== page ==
The Australian environment is complex and varied with many unique components, and it underpins many ecological, social and economic systems. Due to human pressures, environmental problems have arisen. The recent drought conditions experienced in what is already the driest inhabited continent has highlighted the importance and value of water and water resources. Accordingly, there has been an increased emphasis on how water resources are used and managed. This chapter provides information on some of the practices and consequences of water supply and use; water stocks; household water conservation; greenhouse gas emissions; waste management; and environmental assets.
The chapter starts with a description of the supply and use of water in the Australian economy. Water consumption varies between states and territories as well as by industry group. Particular focus is given to water consumption in the agriculture industry, being the largest consumer of water. The section also looks at water stocks, focusing specifically on surface water stocks, sustainable yield groundwater, and large dams.
Since 2001 there has been a significant reduction in water storage levels of reservoirs across Australia which led to imposition of water restrictions in most capital cities. How Australians cope with water restrictions and drought is also explored in this chapter.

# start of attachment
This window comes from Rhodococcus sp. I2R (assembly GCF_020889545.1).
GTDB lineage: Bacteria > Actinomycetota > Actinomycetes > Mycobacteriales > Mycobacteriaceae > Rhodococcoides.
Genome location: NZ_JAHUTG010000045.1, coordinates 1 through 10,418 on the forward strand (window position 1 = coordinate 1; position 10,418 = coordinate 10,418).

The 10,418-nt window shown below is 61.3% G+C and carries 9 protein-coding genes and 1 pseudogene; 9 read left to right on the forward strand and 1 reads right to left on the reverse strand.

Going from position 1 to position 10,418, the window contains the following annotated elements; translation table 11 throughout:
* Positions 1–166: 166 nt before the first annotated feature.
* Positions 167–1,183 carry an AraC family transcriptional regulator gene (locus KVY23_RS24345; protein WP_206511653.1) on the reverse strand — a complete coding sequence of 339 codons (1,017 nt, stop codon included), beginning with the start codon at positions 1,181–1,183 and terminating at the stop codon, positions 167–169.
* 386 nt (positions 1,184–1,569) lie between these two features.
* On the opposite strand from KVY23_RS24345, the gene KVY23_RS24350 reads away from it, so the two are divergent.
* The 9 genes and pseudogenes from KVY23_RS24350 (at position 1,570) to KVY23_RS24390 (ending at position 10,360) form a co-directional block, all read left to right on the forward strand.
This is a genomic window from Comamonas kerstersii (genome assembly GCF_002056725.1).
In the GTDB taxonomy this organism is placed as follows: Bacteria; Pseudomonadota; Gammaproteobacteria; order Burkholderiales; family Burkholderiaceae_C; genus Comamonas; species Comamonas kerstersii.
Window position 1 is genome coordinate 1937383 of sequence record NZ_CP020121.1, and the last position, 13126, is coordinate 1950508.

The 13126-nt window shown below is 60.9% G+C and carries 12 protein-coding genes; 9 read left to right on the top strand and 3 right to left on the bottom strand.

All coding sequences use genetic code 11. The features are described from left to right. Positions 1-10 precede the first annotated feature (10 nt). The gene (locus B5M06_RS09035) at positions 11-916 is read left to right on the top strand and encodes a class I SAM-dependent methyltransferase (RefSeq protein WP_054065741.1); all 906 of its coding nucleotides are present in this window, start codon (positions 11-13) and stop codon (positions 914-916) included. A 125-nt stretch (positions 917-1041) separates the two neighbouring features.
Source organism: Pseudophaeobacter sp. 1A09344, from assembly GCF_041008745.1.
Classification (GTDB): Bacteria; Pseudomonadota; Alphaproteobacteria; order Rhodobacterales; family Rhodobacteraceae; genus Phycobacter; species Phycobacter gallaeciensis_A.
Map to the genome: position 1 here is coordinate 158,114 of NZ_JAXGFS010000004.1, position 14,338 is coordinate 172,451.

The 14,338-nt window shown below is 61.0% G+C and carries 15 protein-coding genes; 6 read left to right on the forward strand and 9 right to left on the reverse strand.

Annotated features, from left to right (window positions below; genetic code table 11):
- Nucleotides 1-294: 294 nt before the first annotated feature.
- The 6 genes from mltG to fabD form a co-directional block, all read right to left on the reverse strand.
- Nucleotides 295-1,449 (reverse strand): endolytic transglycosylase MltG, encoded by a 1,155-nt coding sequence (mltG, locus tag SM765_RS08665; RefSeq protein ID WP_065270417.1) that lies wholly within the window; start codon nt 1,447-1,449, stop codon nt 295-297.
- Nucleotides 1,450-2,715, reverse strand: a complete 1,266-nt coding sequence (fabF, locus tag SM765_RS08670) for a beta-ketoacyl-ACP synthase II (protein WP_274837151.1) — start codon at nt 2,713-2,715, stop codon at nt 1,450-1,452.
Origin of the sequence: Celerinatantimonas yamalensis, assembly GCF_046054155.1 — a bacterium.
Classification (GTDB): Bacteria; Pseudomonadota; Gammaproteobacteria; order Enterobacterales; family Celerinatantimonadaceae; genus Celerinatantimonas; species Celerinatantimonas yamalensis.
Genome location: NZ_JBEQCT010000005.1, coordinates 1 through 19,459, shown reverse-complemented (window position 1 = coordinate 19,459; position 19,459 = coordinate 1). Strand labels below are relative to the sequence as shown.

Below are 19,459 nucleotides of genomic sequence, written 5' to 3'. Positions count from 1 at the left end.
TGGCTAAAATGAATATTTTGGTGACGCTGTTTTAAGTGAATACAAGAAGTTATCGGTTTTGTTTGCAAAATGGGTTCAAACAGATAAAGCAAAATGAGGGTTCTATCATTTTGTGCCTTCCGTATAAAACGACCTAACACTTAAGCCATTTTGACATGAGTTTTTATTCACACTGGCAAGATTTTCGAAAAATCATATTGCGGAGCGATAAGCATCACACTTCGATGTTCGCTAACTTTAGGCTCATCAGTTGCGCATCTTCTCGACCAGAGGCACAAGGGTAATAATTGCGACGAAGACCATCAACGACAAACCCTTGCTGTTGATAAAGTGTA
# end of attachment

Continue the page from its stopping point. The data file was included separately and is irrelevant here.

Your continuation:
There is widespread national and international concern that human activities are increasing atmospheric concentrations of existing greenhouse gases and that these gases are linked to global warming and climate change. The section on greenhouse gas emissions provides estimates of Australia's greenhouse gas emissions per person, by sector, and by state and territories.
A section on waste management provides information on household waste management issues and waste minimisation strategies. Information is provided for recycling of waste, items recycled, and waste recycling methods.
Under the environmental assets section, information on Australia's total assets and environmental assets are provided, along with measures of depletion of subsoil assets and land degradation. Adjustments to production, income, and growth figures for the Australian national accounts are also given.
The article Australia's deserts include a discussion of desert flora and fauna.
This page last updated 24 January 2007